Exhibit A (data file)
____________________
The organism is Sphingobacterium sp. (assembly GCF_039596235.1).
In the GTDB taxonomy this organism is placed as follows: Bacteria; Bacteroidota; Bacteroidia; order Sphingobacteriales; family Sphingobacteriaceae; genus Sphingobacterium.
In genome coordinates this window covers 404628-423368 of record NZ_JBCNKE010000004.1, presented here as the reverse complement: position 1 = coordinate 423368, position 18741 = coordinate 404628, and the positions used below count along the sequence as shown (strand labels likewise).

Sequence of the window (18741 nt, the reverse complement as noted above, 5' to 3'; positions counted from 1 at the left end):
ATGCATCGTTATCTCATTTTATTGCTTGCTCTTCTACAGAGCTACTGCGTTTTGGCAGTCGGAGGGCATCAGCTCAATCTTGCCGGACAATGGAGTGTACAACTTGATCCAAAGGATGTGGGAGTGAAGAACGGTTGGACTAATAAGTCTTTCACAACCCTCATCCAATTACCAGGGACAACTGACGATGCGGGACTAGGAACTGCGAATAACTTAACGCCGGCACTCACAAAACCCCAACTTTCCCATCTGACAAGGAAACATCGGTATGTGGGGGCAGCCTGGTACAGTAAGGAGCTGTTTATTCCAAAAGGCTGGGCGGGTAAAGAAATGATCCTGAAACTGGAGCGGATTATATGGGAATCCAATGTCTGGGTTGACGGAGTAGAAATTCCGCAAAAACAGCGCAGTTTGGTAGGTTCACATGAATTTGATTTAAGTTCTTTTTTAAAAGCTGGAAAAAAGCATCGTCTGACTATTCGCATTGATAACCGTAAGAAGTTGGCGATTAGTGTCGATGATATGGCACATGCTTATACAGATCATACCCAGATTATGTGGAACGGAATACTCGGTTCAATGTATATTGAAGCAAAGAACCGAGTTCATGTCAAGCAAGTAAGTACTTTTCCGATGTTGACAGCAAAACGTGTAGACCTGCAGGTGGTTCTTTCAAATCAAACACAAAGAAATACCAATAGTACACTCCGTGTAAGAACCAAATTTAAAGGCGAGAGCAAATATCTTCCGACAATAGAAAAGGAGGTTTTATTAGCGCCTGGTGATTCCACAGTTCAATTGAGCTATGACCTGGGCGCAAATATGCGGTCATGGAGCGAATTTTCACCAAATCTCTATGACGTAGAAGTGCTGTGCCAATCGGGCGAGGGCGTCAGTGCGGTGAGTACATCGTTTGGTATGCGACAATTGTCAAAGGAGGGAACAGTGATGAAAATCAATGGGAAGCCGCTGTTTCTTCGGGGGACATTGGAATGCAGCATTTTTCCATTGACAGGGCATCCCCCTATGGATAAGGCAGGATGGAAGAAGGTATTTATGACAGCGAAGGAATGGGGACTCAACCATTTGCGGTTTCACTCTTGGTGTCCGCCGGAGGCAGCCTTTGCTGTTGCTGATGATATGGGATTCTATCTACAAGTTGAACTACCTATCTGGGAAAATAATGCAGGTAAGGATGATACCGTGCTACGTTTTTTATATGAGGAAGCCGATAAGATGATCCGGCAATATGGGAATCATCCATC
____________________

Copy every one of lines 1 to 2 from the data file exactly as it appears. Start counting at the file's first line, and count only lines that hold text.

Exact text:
The organism is Sphingobacterium sp. (assembly GCF_039596235.1).
In the GTDB taxonomy this organism is placed as follows: Bacteria; Bacteroidota; Bacteroidia; order Sphingobacteriales; family Sphingobacteriaceae; genus Sphingobacterium.